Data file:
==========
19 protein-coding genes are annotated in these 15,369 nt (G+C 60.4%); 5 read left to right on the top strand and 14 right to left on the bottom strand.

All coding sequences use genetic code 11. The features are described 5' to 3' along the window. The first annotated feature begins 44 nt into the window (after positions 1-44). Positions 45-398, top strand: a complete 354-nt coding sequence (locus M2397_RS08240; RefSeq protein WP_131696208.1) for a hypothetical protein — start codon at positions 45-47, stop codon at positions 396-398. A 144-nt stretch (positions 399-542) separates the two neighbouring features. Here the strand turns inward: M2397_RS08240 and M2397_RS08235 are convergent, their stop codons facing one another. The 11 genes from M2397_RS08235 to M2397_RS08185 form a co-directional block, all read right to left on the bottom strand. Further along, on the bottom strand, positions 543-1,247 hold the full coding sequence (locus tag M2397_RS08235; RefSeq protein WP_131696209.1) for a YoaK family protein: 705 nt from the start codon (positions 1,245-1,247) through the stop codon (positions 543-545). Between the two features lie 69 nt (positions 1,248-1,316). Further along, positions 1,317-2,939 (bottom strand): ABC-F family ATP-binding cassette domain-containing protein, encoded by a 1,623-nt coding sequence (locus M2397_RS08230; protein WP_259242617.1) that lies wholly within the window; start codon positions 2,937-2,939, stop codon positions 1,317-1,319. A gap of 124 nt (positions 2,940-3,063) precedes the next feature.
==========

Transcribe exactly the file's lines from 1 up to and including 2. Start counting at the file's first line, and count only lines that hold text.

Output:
19 protein-coding genes are annotated in these 15,369 nt (G+C 60.4%); 5 read left to right on the top strand and 14 right to left on the bottom strand.

All coding sequences use genetic code 11. The features are described 5' to 3' along the window. The first annotated feature begins 44 nt into the window (after positions 1-44). Positions 45-398, top strand: a complete 354-nt coding sequence (locus M2397_RS08240; RefSeq protein WP_131696208.1) for a hypothetical protein — start codon at positions 45-47, stop codon at positions 396-398. A 144-nt stretch (positions 399-542) separates the two neighbouring features. Here the strand turns inward: M2397_RS08240 and M2397_RS08235 are convergent, their stop codons facing one another. The 11 genes from M2397_RS08235 to M2397_RS08185 form a co-directional block, all read right to left on the bottom strand. Further along, on the bottom strand, positions 543-1,247 hold the full coding sequence (locus tag M2397_RS08235; RefSeq protein WP_131696209.1) for a YoaK family protein: 705 nt from the start codon (positions 1,245-1,247) through the stop codon (positions 543-545). Between the two features lie 69 nt (positions 1,248-1,316). Further along, positions 1,317-2,939 (bottom strand): ABC-F family ATP-binding cassette domain-containing protein, encoded by a 1,623-nt coding sequence (locus M2397_RS08230; protein WP_259242617.1) that lies wholly within the window; start codon positions 2,937-2,939, stop codon positions 1,317-1,319. A gap of 124 nt (positions 2,940-3,063) precedes the next feature.